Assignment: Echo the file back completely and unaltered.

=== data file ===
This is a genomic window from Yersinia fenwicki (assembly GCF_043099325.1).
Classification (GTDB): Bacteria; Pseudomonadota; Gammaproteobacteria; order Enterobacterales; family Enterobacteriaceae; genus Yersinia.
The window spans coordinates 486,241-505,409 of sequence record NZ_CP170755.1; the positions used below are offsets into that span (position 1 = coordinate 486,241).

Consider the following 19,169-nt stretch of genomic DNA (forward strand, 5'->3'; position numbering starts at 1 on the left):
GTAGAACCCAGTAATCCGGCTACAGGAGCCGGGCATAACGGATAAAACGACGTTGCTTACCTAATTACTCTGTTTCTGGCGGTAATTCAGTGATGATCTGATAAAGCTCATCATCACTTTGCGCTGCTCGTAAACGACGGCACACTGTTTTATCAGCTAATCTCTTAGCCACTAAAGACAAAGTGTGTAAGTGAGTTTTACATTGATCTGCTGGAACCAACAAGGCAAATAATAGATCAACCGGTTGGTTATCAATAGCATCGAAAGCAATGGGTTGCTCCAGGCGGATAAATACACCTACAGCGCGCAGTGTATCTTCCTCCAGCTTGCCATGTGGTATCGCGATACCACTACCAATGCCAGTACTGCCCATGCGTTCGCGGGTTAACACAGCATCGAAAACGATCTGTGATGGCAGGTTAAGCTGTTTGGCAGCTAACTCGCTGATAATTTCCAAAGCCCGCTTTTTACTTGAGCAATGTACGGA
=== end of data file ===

This is a genomic window from Yersinia fenwicki (assembly GCF_043099325.1).
Classification (GTDB): Bacteria; Pseudomonadota; Gammaproteobacteria; order Enterobacterales; family Enterobacteriaceae; genus Yersinia.
The window spans coordinates 486,241-505,409 of sequence record NZ_CP170755.1; the positions used below are offsets into that span (position 1 = coordinate 486,241).

Consider the following 19,169-nt stretch of genomic DNA (forward strand, 5'->3'; position numbering starts at 1 on the left):
GTAGAACCCAGTAATCCGGCTACAGGAGCCGGGCATAACGGATAAAACGACGTTGCTTACCTAATTACTCTGTTTCTGGCGGTAATTCAGTGATGATCTGATAAAGCTCATCATCACTTTGCGCTGCTCGTAAACGACGGCACACTGTTTTATCAGCTAATCTCTTAGCCACTAAAGACAAAGTGTGTAAGTGAGTTTTACATTGATCTGCTGGAACCAACAAGGCAAATAATAGATCAACCGGTTGGTTATCAATAGCATCGAAAGCAATGGGTTGCTCCAGGCGGATAAATACACCTACAGCGCGCAGTGTATCTTCCTCCAGCTTGCCATGTGGTATCGCGATACCACTACCAATGCCAGTACTGCCCATGCGTTCGCGGGTTAACACAGCATCGAAAACGATCTGTGATGGCAGGTTAAGCTGTTTGGCAGCTAACTCGCTGATAATTTCCAAAGCCCGCTTTTTACTTGAGCAATGTACGGA